Adages: Rocker challenges flannel suits: Make art, not org charts!

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On Sept. 10, the lobby of the Conde Nast building off New York City's Times Square will be festooned with artwork by David Byrne, rock star. Wired is sponsoring the show, called "The End of Reason." It comes on the heels of the release of a Byrne book and DVD impressively titled "Envisioning Emotional Epistemological Information," and an article appearing in the current issue of Wired concerning Byrne's latest obsession.

Apparently, Byrne is founding a new school of art, sort of like Pointillism and Cubism. But his medium is not paint and canvas, it is the stuff ordinary businessmen encounter in windowless, airless conference rooms, during sleep-inducing seminars and presentations. It is the play of light on screens and blank walls that we know as PowerPoint.

"I have been working with PowerPoint, the ubiquitous presentation software, as an art medium for a number of years," said Byrne in a statement. "It started off as a joke, but then the work took on a life of its own as I realized I could create pieces that were moving, despite the limitations of the medium."

Adages recommends this show to its readers. And keep in mind, PowerPointers, after you create your marketing-accountability presentation for an ROI breakout session at the ANA's annual conference this year, don't forget to save your toolbar configurations, just in case you are asked to show your work at the next Whitney Biennial in Venice.

Yeah, fat chance.

Adages looks forward to ...

"Buff Brides," a 10-part Discovery Health Channel series that bows October 6. Imagine a reality show featuring 20 gals that "sweat, diet and get bridal gown fittings," says a press teaser from the cable net. Sounds very hot.

Also, the Luxury Television Network, a cable channel that makes its debut in December, should be a hoot. According to a statement by Luxury's new CEO Robert Quish, formerly president of Lowe, New York, the Lux net will "allow luxury brands to tell their stories and even transact." Quish did not disclose a prime-time schedule, but media kibitzers tell Adages we should expect, for example, a series on the life and loves of that heel, Manolo Blahnik. Quish does helpfully point out in his statement that the Luxury channel "is a perfect solution for luxury brands for whom television has been prohibitively expensive." Now that's rich! Expect high-brow comedy.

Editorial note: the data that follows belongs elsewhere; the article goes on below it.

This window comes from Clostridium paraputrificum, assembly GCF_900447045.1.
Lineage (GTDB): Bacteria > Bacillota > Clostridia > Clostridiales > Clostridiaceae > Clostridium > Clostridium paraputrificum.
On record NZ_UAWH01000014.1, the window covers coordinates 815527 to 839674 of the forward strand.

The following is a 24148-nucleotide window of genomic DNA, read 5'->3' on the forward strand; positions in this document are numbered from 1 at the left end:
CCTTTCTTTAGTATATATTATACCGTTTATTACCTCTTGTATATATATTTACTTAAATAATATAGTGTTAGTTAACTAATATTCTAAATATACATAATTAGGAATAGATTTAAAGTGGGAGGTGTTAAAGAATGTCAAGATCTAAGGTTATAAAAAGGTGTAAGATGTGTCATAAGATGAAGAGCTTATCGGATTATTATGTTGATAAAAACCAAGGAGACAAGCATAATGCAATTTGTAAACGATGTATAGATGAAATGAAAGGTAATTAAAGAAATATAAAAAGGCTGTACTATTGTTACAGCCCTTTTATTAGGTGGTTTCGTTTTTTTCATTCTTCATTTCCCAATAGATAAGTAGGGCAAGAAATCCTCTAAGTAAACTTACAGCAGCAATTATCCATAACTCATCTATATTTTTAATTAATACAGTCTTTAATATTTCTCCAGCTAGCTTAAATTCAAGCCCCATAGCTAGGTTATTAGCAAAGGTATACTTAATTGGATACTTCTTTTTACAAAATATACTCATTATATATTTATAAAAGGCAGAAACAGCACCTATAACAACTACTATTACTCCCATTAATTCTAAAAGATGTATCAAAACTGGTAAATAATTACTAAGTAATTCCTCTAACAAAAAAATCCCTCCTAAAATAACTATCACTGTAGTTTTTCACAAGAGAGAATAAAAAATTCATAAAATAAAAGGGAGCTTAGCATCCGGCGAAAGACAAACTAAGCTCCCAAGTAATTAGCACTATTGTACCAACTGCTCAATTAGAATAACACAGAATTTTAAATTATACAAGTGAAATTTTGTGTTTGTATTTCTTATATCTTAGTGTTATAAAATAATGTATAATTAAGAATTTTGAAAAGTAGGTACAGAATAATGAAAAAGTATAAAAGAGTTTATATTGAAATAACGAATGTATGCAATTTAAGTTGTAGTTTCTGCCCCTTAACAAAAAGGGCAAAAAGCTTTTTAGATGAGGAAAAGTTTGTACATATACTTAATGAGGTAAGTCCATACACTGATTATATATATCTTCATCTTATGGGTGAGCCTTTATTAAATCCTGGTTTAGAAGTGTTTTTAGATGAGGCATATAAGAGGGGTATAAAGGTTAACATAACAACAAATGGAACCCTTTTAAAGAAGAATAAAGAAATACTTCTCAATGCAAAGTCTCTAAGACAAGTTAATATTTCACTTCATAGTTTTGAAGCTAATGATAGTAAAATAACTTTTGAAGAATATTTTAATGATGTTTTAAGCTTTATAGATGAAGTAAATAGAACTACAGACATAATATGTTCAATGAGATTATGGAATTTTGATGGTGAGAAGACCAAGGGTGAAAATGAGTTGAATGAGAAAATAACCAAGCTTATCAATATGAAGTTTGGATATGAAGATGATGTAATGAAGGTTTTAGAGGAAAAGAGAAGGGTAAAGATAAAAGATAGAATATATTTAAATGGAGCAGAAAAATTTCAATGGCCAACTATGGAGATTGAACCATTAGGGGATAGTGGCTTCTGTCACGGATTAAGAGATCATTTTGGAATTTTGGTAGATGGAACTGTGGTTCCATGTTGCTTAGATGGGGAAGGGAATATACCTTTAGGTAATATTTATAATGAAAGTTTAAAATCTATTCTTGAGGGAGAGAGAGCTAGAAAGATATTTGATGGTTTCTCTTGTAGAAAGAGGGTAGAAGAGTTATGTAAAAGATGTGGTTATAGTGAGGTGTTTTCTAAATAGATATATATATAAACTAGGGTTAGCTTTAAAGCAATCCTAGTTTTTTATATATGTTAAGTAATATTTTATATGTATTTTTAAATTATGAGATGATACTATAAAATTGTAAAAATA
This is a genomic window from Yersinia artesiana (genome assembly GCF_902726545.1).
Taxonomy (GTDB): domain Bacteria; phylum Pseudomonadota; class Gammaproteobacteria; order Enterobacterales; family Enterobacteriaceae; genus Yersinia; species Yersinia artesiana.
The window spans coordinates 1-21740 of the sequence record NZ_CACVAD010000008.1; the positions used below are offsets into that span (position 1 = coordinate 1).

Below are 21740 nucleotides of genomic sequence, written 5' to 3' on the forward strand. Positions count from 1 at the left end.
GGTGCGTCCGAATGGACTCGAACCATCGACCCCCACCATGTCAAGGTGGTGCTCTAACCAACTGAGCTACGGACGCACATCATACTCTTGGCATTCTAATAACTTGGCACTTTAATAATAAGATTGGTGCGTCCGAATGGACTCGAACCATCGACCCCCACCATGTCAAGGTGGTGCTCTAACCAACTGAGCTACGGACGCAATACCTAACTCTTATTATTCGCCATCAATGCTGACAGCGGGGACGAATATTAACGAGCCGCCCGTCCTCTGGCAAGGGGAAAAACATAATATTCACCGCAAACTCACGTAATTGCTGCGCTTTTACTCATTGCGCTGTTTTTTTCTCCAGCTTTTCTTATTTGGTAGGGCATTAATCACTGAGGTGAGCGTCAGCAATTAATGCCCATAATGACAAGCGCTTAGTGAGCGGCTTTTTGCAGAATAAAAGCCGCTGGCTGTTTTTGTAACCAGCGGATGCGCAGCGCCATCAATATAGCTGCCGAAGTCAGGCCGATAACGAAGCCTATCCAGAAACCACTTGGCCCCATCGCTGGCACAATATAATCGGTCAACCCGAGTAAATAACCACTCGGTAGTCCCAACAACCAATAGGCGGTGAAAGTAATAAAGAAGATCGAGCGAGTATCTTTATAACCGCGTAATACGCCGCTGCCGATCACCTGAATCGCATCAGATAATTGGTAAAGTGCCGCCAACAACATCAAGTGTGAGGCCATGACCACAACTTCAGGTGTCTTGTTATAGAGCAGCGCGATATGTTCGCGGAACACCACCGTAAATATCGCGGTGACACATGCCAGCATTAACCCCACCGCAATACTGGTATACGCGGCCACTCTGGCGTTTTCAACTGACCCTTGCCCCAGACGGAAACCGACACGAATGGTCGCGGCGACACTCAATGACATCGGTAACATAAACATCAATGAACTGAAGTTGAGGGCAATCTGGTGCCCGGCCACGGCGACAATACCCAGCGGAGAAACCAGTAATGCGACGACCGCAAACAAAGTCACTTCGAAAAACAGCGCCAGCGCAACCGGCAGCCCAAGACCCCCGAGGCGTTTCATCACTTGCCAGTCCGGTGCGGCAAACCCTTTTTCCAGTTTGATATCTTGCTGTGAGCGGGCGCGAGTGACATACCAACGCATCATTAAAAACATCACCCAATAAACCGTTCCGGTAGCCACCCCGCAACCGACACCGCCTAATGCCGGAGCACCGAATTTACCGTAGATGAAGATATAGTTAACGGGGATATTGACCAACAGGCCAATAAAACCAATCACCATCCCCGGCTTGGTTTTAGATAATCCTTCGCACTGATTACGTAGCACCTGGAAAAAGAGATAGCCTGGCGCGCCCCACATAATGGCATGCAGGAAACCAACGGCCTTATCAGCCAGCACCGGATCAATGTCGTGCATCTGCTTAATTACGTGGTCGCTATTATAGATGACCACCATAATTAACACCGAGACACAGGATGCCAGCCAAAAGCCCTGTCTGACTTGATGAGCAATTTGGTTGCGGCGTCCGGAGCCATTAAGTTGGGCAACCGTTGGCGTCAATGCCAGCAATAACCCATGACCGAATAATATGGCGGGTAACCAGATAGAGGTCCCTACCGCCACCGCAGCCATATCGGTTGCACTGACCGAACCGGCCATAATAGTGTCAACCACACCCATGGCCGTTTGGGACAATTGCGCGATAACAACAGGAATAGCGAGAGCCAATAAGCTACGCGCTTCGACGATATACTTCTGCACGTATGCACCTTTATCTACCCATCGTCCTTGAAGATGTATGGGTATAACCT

R.J. Palmer: Drinking on the job

A bus pulled up to the offices of independent media shop R.J. Palmer in Manhattan last week to take 75 employees to Aquebogue, home of the company winery, Palmer Vineyards. "We're a media-services company but we're also a vineyard," a spokesman says. "We got white, we got red, we got everything." Bob Palmer, founder of the agency, started the winery from scratch with 110 raw acres on the North Fork of Long Island in 1983. Palmer now makes chardonnay, champagne, bordeaux, merlot and more, but oddly, the wine maker doesn't advertise. "I don't believe in advertising the brand because there are too many brands out there," says Bob.

What's the occasion for the day trip? "Every year we hate to give up the summer," said Peter Knobloch, president of the agency. "So the first Friday after Labor Day we treat the staff to a little picnic." Are they celebrating their oft-rumored, pending sale to Havas' Media Planning Group? "No, we're not being acquired by MPG, I can guarantee you that," says Peter. "Yes, we've had conversations with them, and others too. Hey, we're one of the few independents left in this world. But we're liking our lifestyle at the moment."

With your own winery, who wouldn't?

Toss jewelry and other valuables at rlinnett@crain.com

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